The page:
Eusebius

So that leaves us with the 4th century and later. The next relevant author is therefore Eusebius (c. 320 A.D.). In his Letter to Marinus (a.k.a. Ad Marinum) Eusebius specifically addresses the authenticity of the LE. He says "it is not current in all the copies," and in fact not only do "the accurate copies" end at verse 16:8, but "nearly all the copies" do, the LE only "being rarely found in some copies." Eusebius was a renowned publisher of Bibles, supervised a scriptorium, and had charge of the most extensive Christian library then in the world, whose members had actively sought the gathering of countless manuscripts of the Bible on an ongoing basis for over a century (from Origen to Pamphilus to Eusebius himself), and Eusebius' authority on the Biblical text was universally accepted by his peers and successors. So the fact that he observed the LE to be rare, and not present at all in the most trusted manuscripts, proves that the later mss. tradition, in which most copies contain the LE, is a later medieval development.
This testimony supports the conclusion that the LE is not original to Mark, but was interpolated in only a few mss. sometime before the 4th century. The Eusebian Canons also exclude the LE, so Eusebius himself considered it non-canonical.70 And there is no valid basis for rejecting his testimony. He had seen vastly more manuscripts of the first three centuries than any modern scholar could ever hope to, and thus we are in no position to gainsay him. No early witness contradicts his testimony. And even if he could be exaggerating, he can't be lying, since Jerome corroborates him (see section 5.3.12), and Jerome would know, having extensive experience with even more manuscripts than Eusebius. In fact, were the evidence any different Eusebius would have defended the LE's authenticity, not doubted it, much less have supported that doubt with a lie. We must conclude Eusebius has given us a sufficiently accurate report on the state of the LE text. Eusebius shows no knowledge at all of the SE.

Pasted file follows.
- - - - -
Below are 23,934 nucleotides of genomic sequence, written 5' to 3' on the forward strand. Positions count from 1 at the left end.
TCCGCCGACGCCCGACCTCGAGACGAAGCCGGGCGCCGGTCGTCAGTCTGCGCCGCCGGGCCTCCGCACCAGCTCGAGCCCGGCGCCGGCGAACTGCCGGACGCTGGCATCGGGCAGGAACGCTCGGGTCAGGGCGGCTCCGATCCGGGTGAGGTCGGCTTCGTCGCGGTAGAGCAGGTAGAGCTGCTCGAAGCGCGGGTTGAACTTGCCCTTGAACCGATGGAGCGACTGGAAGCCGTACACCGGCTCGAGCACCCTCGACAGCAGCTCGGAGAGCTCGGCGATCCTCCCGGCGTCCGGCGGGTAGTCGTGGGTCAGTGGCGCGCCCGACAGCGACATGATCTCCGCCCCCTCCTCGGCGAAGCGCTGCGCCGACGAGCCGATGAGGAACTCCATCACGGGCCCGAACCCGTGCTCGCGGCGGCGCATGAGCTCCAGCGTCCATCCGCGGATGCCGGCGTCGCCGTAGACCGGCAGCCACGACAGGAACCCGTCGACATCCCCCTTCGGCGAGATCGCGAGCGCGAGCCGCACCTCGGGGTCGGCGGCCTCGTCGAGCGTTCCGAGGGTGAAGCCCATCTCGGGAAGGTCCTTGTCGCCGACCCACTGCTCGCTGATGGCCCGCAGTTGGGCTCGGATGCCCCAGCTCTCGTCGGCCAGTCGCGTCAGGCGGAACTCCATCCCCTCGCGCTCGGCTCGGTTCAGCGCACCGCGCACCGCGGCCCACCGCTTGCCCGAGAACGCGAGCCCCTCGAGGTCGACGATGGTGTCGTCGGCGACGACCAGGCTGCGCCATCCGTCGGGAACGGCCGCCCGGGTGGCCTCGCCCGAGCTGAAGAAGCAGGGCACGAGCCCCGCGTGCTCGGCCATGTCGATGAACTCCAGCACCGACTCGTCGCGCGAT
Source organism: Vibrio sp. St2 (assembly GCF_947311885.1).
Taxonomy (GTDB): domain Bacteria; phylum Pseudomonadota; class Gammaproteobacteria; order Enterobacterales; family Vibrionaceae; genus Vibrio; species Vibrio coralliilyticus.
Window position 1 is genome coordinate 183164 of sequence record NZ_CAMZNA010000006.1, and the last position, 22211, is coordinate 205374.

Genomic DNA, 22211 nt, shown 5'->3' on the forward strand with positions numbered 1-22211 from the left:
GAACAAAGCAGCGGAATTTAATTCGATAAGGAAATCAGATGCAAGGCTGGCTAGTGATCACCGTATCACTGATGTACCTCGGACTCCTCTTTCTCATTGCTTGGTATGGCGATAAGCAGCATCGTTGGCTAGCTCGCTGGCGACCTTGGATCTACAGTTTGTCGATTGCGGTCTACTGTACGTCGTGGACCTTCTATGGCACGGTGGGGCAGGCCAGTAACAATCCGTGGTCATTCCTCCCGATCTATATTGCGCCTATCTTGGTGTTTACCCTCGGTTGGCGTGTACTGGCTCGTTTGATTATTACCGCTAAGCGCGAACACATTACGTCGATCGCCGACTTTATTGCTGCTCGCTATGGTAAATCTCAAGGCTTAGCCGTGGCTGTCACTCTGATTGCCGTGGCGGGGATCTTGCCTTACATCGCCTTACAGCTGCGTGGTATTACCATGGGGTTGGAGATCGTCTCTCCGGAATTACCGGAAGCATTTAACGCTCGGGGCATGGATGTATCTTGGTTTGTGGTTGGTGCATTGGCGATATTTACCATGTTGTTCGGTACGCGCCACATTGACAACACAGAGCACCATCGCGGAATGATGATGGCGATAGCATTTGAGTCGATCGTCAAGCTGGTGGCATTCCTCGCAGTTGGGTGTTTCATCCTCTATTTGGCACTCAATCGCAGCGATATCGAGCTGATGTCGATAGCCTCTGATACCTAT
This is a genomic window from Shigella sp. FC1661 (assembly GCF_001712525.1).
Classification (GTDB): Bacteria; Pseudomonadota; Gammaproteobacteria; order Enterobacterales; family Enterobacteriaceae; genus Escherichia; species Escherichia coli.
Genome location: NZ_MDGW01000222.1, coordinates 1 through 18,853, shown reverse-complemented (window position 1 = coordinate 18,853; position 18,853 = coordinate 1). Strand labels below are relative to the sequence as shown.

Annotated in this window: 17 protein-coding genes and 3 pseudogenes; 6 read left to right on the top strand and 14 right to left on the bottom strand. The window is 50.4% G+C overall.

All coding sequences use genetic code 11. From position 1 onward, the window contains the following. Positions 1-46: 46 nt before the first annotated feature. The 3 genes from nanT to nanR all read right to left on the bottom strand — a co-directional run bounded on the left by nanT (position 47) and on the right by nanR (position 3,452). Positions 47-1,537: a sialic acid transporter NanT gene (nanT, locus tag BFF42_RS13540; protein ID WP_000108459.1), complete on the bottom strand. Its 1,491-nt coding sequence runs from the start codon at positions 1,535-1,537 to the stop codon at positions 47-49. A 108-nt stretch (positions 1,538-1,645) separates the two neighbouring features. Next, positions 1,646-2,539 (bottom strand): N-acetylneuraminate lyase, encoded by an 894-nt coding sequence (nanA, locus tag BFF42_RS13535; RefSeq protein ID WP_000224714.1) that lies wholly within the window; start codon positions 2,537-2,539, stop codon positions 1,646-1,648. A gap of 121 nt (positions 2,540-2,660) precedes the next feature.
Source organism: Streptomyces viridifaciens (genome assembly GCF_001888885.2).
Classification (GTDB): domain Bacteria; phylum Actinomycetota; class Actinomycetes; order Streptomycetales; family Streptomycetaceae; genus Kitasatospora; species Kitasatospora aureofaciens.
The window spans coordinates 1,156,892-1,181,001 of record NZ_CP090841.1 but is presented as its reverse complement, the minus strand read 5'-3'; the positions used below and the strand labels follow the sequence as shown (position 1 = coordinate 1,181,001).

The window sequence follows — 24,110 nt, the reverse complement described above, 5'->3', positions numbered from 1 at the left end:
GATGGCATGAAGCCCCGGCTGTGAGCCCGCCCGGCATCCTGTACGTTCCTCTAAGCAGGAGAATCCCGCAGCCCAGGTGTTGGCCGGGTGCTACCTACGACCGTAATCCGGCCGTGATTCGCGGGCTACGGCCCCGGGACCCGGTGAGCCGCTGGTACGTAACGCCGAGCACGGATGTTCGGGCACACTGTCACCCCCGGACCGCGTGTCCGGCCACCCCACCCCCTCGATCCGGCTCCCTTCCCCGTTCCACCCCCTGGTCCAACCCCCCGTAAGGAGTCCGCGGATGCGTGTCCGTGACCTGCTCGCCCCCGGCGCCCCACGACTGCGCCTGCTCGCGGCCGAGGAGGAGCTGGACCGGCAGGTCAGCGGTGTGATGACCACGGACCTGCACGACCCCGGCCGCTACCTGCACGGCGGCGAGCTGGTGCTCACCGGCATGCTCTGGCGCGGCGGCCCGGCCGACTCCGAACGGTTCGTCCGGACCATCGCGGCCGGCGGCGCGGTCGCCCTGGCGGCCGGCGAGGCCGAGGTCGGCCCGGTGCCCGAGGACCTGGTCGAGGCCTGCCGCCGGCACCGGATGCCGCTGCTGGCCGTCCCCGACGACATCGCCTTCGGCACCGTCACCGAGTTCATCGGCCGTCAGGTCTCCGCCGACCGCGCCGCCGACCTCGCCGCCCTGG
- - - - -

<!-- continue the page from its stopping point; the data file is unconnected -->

Eusebius' testimony alone is clear and authoritative, at least establishing the existence of the LE as of c. 300 A.D. Had it originated any later, Eusebius would have been aware of its recent appearance, but he shows no certainty as to its origin, so it can't have been composed and inserted later than the 3rd century. Accordingly, I find none of the later patristic attestations of any relevance. They merely repeat what we already know from Eusebius. Some even appear to have been using Eusebius as their source on the matter.71 Kelhoffer even shows how a remark attributed (possibly pseudonymously) to the 6th century author Victor of Antioch deviously rewrites the same argument from Ad Marinum into an argument for exactly the opposite conclusion, thus betraying knowledge of the Ad Marinum in the very effort to gainsay it. This very same passage from Pseudo(?)-Victor then confesses to having added the LE to manuscripts that lacked it! We can thus see how the LE came to proliferate in copies of Mark and the OE eclipsed.72

Aphraates, Ephrem, Ambrose

A certain Aphraates composed a collection of Demonstrations in Syriac, the relevant portion of which in 337 A.D. We don't have the originals, only much later copies, so we can't be sure he actually quoted the LE. Aphraates was employing the Diatessaron in some form. Ephrem the Syrian then composed a Syriac commentary on the Diatessaron about forty years later (c. 375 A.D.). Again we lack the originals and have only much later copies. Both seem to quote the LE and attest its presence in their copies of the Diatessaron (though one might still have doubts: see the following note). But we already know the LE had crept into copies of Mark by then (see section 5.3.10). So it could just as easily have also crept into the Diatessaron (see section 5.3.3 above). Neither author, therefore, affords any useful evidence regarding the origin of the LE.73